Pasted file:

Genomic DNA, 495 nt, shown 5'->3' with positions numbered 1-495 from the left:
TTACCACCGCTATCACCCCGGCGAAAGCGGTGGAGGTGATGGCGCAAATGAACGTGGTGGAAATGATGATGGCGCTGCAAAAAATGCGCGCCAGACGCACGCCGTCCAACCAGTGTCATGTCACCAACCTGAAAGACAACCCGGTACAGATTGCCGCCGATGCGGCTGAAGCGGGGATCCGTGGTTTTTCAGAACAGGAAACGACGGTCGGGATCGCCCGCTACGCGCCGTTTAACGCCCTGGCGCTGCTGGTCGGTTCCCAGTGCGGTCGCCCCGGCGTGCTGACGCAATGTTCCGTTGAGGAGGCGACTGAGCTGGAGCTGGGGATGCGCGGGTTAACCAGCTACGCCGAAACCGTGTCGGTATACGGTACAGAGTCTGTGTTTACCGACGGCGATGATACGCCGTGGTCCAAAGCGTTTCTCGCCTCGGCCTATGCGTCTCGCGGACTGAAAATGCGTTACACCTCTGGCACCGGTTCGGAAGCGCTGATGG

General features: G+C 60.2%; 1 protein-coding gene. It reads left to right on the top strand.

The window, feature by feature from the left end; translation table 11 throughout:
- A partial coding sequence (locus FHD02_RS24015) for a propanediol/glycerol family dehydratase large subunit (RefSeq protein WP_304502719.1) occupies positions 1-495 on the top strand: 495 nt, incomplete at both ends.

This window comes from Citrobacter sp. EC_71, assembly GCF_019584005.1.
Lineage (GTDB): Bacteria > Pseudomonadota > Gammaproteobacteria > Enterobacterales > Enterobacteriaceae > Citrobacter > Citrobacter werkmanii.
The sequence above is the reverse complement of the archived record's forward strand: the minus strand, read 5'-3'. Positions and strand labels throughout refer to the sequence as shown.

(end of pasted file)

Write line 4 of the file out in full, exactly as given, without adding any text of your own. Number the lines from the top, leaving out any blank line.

The window, feature by feature from the left end; translation table 11 throughout: